Can You Hear Me Now? Active Listening 101

Can you hear me now?

We’ve all been in situations when the person to whom we are speaking is zoning out and not fully grasping what we are saying. It’s frustrating and has been accelerated with multi-tasking, the constant tether to our smart phones, driving meetings, and camera-off Zoom calls without eye contact. It also happens in face-to-face scenarios, so we can’t blame it on remote work or digital communication alone.

The gift of your undivided attention.

Boogaard goes on to say that. “…you may only need your ears to hear, but you need your whole brain to listen.” Giving someone your undivided attention is a true gift. The unconditional focus on what they are saying takes time, concentration, and respect. You must remove distractions and listen to understand.

Introverts and extroverts.

As an extrovert, I am energized by people, I often think out loud and on occasion have to revise what I say since my mouth can engage faster than my brain. My executive coach encourages me to:

True understanding.

Active listening takes us to a deeper level of understanding and can offer the listener a chance to ask for clarification.

A tactical approach.

If you are game to polish your active listening skills, here are the basics to get you started channeling the work of MindTools.

  • Prepare to listen. Reboot your attention and focus on the other person with a fresh start and an open mind. This also works in a group setting, or if you are an audience member listening to a speaker.
  • Observe the verbal and non-verbal cues. You must listen with your eyes and your ears, since 55% of communication is non-verbal. Remember that your non-verbal cues are equally important as the listener. How are you showing your undivided attention with your body language?
  • Engage in two-way communication. Providing feedback, questions, or rephrasing key points not only helps you retain what you heard (taking notes also helps), it shows the speaker that you are engaged.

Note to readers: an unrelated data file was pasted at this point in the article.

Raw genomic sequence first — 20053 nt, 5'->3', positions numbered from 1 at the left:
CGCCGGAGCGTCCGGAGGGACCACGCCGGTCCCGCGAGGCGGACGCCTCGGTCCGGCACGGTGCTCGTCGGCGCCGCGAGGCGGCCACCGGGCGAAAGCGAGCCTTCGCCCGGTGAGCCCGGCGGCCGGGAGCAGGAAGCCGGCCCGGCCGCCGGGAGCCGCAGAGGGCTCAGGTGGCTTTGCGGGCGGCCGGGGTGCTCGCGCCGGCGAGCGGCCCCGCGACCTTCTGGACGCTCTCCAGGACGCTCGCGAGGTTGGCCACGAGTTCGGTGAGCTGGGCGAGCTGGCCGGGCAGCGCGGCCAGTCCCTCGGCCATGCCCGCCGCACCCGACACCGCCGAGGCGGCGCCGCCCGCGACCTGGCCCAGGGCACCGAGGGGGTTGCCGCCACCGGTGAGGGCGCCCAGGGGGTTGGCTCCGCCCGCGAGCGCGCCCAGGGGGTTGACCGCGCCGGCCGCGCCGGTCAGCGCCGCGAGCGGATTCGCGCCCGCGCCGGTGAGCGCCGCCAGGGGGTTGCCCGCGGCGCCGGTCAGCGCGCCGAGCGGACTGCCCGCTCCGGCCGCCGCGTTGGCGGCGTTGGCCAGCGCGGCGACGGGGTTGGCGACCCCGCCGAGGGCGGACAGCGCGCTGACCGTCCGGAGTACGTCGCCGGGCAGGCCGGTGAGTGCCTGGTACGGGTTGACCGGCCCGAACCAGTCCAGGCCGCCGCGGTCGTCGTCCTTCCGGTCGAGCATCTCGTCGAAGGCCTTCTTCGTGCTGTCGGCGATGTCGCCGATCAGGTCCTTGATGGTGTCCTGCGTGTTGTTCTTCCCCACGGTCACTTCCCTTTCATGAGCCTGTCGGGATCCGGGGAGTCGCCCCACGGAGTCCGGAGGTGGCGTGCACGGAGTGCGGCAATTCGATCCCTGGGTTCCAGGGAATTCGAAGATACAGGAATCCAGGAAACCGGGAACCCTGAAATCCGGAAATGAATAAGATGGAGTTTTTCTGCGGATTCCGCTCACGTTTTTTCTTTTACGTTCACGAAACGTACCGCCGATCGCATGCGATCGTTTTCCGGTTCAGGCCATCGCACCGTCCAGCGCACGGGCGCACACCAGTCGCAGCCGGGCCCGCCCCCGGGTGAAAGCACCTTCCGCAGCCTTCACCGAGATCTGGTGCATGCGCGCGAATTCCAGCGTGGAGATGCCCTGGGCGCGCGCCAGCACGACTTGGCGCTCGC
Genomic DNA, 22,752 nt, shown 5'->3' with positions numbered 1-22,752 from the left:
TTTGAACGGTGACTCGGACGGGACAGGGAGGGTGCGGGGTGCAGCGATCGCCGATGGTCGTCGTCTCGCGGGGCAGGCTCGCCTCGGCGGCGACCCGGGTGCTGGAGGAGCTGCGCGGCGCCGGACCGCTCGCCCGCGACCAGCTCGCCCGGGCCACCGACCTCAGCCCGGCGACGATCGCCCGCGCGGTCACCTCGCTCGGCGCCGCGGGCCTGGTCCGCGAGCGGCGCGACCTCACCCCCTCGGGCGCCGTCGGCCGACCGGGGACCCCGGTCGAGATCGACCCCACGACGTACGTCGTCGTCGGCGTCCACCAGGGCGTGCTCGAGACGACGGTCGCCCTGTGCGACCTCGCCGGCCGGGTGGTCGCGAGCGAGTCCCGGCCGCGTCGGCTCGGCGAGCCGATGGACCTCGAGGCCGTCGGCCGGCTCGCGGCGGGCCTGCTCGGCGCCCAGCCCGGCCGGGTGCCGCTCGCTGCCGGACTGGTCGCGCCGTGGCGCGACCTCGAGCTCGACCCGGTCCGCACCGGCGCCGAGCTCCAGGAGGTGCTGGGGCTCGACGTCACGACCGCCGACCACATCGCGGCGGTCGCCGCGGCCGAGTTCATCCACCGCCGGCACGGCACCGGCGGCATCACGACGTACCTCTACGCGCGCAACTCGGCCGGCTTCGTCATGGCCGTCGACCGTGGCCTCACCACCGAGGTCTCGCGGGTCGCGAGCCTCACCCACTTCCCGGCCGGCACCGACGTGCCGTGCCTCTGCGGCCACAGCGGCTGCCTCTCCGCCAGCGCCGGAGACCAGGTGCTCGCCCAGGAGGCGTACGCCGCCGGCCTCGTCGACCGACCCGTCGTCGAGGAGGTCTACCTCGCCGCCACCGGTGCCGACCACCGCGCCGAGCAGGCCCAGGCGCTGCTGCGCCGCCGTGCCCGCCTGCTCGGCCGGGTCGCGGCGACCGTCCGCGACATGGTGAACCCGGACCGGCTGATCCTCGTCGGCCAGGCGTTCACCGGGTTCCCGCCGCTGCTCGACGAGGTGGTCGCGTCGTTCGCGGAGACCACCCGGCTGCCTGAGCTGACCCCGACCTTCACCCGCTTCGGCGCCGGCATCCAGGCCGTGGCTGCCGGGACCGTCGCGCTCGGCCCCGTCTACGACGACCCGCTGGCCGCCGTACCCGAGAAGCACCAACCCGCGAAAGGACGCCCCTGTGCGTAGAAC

Why active listening matters.

  • Improves relationships. We can all relate to a time when someone we care about was not fully focused on our important message. The term “intermittent listening” makes me bristle. Consider how you feel when someone gives you the gift of their full and undivided attention. It boosts your self-confidence, you feel valued and recognized, and it enhances trust in a relationship.
  • Better understanding. Let’s not ignore the obvious that active listening allows for deeper understanding and comprehension. There is an advertising paradigm that states people need to hear something at least seven times before they grasp the concept. Perhaps we can reduce that number if we engage in more active listening.
  • Bias reduction. The spotlight is focused on diversity, equity, and inclusion in the workplace and the awareness and mitigation of bias — conscious and unconscious. Active listening helps us step outside of our own point of view and see things from the speaker’s perspective. It reduces assumption and allows for a deeper understanding when we truly listen to listen.

Prepare to listen.

As you work towards becoming a more active listener, consider setting the stage for success:

  • Mitigate distractions. Put down your smart phone, turn off the message prompts and audible pings on your devices that can pull your focus.
  • Check your emotions of the day at the door. Begin the conversation with a clean slate so you can listen with an open mind. Turn off the monkey chatter in your brain.
  • Have clarity about your actual attention span. While a nine-second meeting isn’t realistic, if you can hold focus for 30 minutes, be clear with friends and colleagues that a shorter engagement will lead to a more meaningful interaction with you.
  • Don’t jump to solutions. Sometimes people just want to be heard and our job as a listener is not always to provide a solution. Let the speaker guide the conversation and ask for input or solutions, so you can focus on listening.
  • Engage your body language as you listen. Eye contact, positive facial expressions, and an alert posture all indicate that you are listening fully to the speaker.
  • Don’t interrupt. I’ll say it again — listen to listen and not to respond. There will be a time for you to engage in the conversation but take the cue from the speaker.

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